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It was a shrewd tactic, said Robert Bruno, professor of labor and employment relations at the University of Illinois at Chicago.

“This union figured out they couldn’t assume the public would be on their side, so they went out and actively engaged in getting parent support,” Mr. Bruno said. “They worked like the devil to get it.”

But, some reform advocates said, public opinion could swing against the union relatively soon if the dispute seems to carry on with no resolution in sight.

Juan Jose Gonzalez is the Chicago director for the education advocacy group Stand for Children, which has hundreds of parent volunteers and was instrumental in pushing legislative reforms in Illinois. He says parents “are all over the map” in terms of their support for teachers or the school district.

“Within a day or two, all parents are going to turn their ire toward the strike,” Mr. Gonzalez said. “As parents see what the district offers and see the teachers not counterpropose, they will become increasingly frustrated with the grandstanding.”

Already, there are some parents who don’t understand why teachers would not readily accept a contract offering a 16 percent raise over four years — far more than most American employers are giving in the aftermath of the Great Recession.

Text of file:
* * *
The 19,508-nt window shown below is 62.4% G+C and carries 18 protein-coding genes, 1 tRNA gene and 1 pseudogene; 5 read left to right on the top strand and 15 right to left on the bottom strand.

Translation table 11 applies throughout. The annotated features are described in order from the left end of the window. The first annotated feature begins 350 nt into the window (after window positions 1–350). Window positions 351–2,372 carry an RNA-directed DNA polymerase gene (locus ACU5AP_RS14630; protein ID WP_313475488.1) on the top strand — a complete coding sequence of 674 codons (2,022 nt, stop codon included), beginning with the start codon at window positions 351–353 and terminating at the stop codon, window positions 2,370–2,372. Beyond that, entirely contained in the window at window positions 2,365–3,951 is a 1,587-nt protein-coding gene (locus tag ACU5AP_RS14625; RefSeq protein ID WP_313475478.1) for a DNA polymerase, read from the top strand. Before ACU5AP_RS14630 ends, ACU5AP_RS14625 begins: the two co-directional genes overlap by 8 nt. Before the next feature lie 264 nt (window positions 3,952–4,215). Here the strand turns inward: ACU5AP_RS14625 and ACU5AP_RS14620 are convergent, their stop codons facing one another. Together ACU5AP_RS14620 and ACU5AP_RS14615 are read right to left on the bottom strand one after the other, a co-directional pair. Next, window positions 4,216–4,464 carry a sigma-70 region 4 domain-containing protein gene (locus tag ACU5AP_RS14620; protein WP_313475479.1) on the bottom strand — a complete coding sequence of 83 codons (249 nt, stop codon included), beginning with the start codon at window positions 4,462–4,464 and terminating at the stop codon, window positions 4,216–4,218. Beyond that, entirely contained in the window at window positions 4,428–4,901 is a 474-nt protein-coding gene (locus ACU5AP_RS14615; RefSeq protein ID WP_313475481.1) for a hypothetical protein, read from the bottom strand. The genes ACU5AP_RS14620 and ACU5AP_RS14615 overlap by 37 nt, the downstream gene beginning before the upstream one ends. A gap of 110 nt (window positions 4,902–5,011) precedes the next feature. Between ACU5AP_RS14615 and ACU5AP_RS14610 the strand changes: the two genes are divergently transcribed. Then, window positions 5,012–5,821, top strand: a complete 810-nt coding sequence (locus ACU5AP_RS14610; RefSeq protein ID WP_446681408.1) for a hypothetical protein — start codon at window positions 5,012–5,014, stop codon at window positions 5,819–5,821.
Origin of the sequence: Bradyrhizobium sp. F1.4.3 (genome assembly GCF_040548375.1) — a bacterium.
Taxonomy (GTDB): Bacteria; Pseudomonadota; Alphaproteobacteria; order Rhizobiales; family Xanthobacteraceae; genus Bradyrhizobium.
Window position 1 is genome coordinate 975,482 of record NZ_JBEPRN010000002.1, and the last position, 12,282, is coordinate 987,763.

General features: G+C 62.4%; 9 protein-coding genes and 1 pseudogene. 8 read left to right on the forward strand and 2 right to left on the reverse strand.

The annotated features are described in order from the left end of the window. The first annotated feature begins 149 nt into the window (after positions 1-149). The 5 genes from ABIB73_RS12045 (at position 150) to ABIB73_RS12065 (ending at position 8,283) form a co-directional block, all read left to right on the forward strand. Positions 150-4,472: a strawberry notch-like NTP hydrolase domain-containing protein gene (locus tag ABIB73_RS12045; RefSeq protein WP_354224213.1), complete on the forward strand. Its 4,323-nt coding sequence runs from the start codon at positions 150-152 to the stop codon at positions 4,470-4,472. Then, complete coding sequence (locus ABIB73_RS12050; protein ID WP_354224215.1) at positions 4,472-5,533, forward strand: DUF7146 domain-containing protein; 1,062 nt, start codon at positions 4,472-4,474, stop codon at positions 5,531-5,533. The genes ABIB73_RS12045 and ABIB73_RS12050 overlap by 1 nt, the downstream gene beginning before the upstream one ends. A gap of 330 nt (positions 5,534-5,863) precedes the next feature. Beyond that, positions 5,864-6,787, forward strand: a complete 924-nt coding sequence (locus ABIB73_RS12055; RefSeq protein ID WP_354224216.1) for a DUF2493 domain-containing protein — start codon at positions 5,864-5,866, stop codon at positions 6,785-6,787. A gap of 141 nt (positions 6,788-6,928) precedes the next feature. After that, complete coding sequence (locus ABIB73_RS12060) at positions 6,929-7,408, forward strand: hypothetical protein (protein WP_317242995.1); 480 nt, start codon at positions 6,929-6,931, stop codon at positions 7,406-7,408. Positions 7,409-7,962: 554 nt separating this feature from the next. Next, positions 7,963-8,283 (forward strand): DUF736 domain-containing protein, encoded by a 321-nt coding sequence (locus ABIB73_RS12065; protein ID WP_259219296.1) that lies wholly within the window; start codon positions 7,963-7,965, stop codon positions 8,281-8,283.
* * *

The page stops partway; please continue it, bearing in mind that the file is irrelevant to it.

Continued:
Rodney Espiritu, a stay-at-home dad whose 4-year-old son just started preschool, said the low test scores he’s read about suggest teachers don’t have “much of a foot to stand on.”

In a telephone poll conducted Monday by the Chicago Sun-Times, nearly half of people surveyed said they supported the teachers union, compared with 39 percent who oppose the strike. Almost three-quarters of those polled regarded Mr. Emanuel’s efforts to resolve the dispute as average, below average or poor. The poll of 500 registered voters had a margin of error of plus or minus 3.8 percentage points.

Associated Press writers Sophia Tareen, Michael Tarm and Jason Keyser contributed to this report.